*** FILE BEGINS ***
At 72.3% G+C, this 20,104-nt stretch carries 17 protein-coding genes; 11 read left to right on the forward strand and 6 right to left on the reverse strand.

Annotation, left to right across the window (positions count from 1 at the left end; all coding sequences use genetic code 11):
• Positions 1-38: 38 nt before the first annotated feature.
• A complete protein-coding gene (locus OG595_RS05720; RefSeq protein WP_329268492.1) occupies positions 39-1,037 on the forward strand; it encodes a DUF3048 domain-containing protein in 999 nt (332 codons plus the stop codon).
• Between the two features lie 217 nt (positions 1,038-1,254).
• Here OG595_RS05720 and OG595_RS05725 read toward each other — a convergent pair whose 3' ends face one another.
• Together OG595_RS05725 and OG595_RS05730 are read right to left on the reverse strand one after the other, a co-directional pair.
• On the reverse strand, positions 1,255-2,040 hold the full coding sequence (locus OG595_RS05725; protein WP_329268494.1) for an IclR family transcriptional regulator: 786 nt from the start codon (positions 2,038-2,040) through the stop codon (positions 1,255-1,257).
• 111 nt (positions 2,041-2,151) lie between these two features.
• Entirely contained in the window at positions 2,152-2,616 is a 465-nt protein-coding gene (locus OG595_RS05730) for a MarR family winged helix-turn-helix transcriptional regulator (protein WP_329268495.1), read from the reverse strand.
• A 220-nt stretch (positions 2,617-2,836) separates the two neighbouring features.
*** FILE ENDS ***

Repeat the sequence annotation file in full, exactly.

At 72.3% G+C, this 20,104-nt stretch carries 17 protein-coding genes; 11 read left to right on the forward strand and 6 right to left on the reverse strand.

Annotation, left to right across the window (positions count from 1 at the left end; all coding sequences use genetic code 11):
• Positions 1-38: 38 nt before the first annotated feature.
• A complete protein-coding gene (locus OG595_RS05720; RefSeq protein WP_329268492.1) occupies positions 39-1,037 on the forward strand; it encodes a DUF3048 domain-containing protein in 999 nt (332 codons plus the stop codon).
• Between the two features lie 217 nt (positions 1,038-1,254).
• Here OG595_RS05720 and OG595_RS05725 read toward each other — a convergent pair whose 3' ends face one another.
• Together OG595_RS05725 and OG595_RS05730 are read right to left on the reverse strand one after the other, a co-directional pair.
• On the reverse strand, positions 1,255-2,040 hold the full coding sequence (locus OG595_RS05725; protein WP_329268494.1) for an IclR family transcriptional regulator: 786 nt from the start codon (positions 2,038-2,040) through the stop codon (positions 1,255-1,257).
• 111 nt (positions 2,041-2,151) lie between these two features.
• Entirely contained in the window at positions 2,152-2,616 is a 465-nt protein-coding gene (locus OG595_RS05730) for a MarR family winged helix-turn-helix transcriptional regulator (protein WP_329268495.1), read from the reverse strand.
• A 220-nt stretch (positions 2,617-2,836) separates the two neighbouring features.